Friday, February 13, 2009
This week for the Versus installment of the Gargoyle, Arthur and I are going to tackle fictional or mythical settings. We’ve been saving this one up, and I’m excited to see what Arthur comes up with. (Of course, our favorite actual setting is the Gothic Bookshop. Especially that nook under the Religion Sale Books table, which is where I like to nap…)
Before I launch into a nice meaty chunk of why I picked the locale I did let me first address my criteria for a great book location. In my case, my location is fictional so the number one criterion for me is: is the place believable. Secondly, would be can I close my eyes and see the details the author describes to me. Thirdly, does the location fit within the greater scope of the book? Lastly, Is the location relevant to what is transpiring in the book?
My favorite setting for a book is Hogwarts School of Witchcraft & Wizardry from J.K Rowling’s’ Harry Potter novels.
Is Hogwarts believable? I think so; after all it’s really just a castle on the outside. The English countryside is dotted with castles. Hogwarts is located in Scotland in the novels so a castle would hardly be a stretch for Scotland. Inside of Hogwarts there are all sort of magical things, paintings that talk, ghosts that walk, and moving staircases. These things would all be typical to find in a castle, especially a magical one.
Secondly, can I close my eyes and imagine the place? Absolutely, I daresay nearly everyone who read the Potter novels has a pretty clear image of Hogwarts. They may differ slightly but I believe they would overall be very similar. Deep down inside I believe a good book to be fuel for the imagination. Rowling does a wonderful job of painting Hogwarts almost as a living breathing entity. The best part is that Harry has never had a home that he felt comfortable and welcomed in. Then he arrives at Hogwarts and realizes that it is his home, and for the first time he feels wanted somewhere. Rowling uses the castle to cement the protagonist. It actual adds something to a character.
Thirdly, does Hogwarts fit in the grander scope of the Potter novels? Well we have schools for lawyers, doctors, and engineers, so why not a school for up and coming wizards and witches? If one is prepared to accept the premise of the novels, that witches and wizards exist. Then certainly one can understand the need for a place to teach them the craft. As the books go on we see Hogwarts importance grow, culminating in the final battles of the books taking place at the castle. In fact I would argue that well over 50% of the Potter books take place inside the castle.
Finally, is Hogwarts relevant to what is transpiring in the books? Well not to sound cliché’ (thanks Obama) but Hogwarts is a beacon of hope in the wizarding community. It is a school for the future of wizardkind. We know that other schools for magic exist but none are revered as highly as Hogwarts. Hogwarts becomes extraordinarily relevant when it becomes the host/home for the Boy who Survived, Harry Potter. Potter’s presence at Hogwarts, and subsequent growing love for the building, cement the place as a relevant, vital part of the books. We see this particularly in the book The Order of the Phoenix with the addition of the Room of Requirement. The room is an area of Hogwarts that becomes available whenever there is a great need for a place. The room becomes available to Harry as a place for him and his fellow students to practice their Defense against the Dark Arts. They are unable to do so normally because of a haggish teacher named Professor Umbridge. Harry states in the book that it is almost as though Hogwarts were helping them fight back by providing them with the room as a place to train.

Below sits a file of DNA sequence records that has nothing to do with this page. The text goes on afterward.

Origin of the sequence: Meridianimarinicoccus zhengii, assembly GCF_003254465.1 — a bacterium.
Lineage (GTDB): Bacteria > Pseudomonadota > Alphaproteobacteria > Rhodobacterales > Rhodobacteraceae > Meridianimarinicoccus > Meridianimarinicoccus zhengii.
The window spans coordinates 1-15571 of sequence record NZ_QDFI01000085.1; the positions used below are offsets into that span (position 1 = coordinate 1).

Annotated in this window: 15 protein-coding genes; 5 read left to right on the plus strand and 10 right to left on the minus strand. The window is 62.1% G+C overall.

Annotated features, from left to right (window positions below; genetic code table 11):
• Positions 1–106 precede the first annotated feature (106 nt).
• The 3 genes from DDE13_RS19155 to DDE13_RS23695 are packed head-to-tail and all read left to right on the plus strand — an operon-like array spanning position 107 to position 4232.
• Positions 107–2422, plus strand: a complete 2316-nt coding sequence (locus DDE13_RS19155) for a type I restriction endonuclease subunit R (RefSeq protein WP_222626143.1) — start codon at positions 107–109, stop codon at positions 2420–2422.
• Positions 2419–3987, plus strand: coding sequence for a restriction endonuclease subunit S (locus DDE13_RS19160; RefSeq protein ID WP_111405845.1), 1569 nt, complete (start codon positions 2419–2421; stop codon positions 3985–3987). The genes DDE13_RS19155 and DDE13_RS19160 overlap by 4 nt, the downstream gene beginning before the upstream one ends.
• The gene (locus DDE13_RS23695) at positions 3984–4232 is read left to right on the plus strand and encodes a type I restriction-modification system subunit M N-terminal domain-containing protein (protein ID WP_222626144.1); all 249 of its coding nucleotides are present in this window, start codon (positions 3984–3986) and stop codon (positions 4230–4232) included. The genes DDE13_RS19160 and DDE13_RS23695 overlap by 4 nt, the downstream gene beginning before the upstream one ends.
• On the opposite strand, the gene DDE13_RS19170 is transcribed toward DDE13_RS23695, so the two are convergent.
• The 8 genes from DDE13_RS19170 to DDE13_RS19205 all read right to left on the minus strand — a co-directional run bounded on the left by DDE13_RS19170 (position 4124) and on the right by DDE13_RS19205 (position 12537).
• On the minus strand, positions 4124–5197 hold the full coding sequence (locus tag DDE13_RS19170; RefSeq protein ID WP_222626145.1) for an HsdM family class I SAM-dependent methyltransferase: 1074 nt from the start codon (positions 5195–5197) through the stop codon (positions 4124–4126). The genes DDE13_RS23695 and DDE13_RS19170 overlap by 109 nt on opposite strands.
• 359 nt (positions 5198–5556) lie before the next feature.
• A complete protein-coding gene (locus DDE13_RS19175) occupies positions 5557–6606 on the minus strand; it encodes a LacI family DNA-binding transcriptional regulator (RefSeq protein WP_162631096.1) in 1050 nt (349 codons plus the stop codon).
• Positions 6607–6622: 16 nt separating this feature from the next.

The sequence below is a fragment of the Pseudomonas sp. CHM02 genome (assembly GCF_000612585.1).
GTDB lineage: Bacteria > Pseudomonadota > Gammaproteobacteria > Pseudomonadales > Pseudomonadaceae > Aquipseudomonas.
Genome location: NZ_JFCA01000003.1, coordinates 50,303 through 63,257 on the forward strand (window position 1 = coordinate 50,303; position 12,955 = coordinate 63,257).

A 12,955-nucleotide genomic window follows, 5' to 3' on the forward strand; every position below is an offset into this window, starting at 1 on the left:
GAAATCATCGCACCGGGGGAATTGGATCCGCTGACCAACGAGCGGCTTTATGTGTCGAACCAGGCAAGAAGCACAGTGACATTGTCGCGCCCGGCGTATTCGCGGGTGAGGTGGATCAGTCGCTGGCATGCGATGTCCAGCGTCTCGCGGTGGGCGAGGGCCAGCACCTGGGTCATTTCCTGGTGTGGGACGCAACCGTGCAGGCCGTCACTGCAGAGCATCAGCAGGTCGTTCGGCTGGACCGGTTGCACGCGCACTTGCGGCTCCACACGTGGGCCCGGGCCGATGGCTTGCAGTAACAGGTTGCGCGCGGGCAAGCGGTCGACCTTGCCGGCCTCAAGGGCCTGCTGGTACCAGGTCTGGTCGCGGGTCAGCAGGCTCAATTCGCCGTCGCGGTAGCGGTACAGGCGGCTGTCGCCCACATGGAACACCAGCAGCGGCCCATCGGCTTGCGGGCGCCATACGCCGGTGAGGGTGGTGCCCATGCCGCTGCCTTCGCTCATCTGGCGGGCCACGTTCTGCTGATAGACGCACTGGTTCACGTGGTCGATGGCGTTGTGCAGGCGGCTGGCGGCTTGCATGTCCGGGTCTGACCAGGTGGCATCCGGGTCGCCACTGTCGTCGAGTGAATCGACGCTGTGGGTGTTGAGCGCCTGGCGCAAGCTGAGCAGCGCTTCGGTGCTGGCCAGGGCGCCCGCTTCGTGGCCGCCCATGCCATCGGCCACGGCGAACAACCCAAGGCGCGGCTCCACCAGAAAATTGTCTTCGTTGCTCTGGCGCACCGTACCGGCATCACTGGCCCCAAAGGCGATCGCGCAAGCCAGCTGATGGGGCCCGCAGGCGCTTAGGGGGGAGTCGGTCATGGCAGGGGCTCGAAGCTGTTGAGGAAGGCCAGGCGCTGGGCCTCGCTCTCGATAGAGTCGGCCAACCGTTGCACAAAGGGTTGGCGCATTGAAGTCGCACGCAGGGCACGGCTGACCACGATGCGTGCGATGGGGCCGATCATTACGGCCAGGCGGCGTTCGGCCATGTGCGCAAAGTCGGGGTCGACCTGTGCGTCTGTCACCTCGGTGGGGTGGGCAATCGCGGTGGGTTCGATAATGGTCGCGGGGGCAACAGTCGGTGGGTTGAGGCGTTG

In closing, there are so many more things I could touch on, which in and of itself is a testimony to how viable a pick I feel this location is.
Arthur, I’m totally with you on your pick. No fictional setting has absorbed me as much as Hogwarts, not since I was a kid and reading about Sherwood Forest or Middle Earth or the House of Usher. I think I may go a little more abstract, though.
You guys are going to think I’m taking the easy way out, but I’m gonna have to go with The Garden of Eden for my Best-Setting Versus pick today. Think about it. Whether you’re a biblical literalist or a reader who’s inclined to treat Adam & Eve’s backyard as something closer to a mythical ideal, you’re affected by the notion of Paradise. (And I hope I'm not offending anyone by calling Paradise a mythical setting; for the sake of this installment of Versus, I'm treating the Bible purely as a literary text)
When Arthur and I decided on settings for our Versus topic this week, a cascade of ideas ran through my head: Yoknapatawpha, Narnia, Macondo, the futuristic dystopia of Orwell’s 1984, Superman’s Metropolis. It kind of made me dizzy until I realized that each of these settings are defined by the degree to which they resemble or diverge from the notion of utopia.
So where do we get the notion that there is any state of perfection towards which we can strive? What begets the dissatisfaction that we humans feel when all is not right? I’m going to say that we can lay the responsibility, if not the blame, on the book of Genesis and its notion that there was once an environmental manifestation of perfection.
We don’t have a whole lot to go on for a physical description of Paradise, but for generations we’ve been undeniably affected, addled, and inspired by the idea of it.
So that’s my pick, and we’ll see you next week, Gothic Shoppers.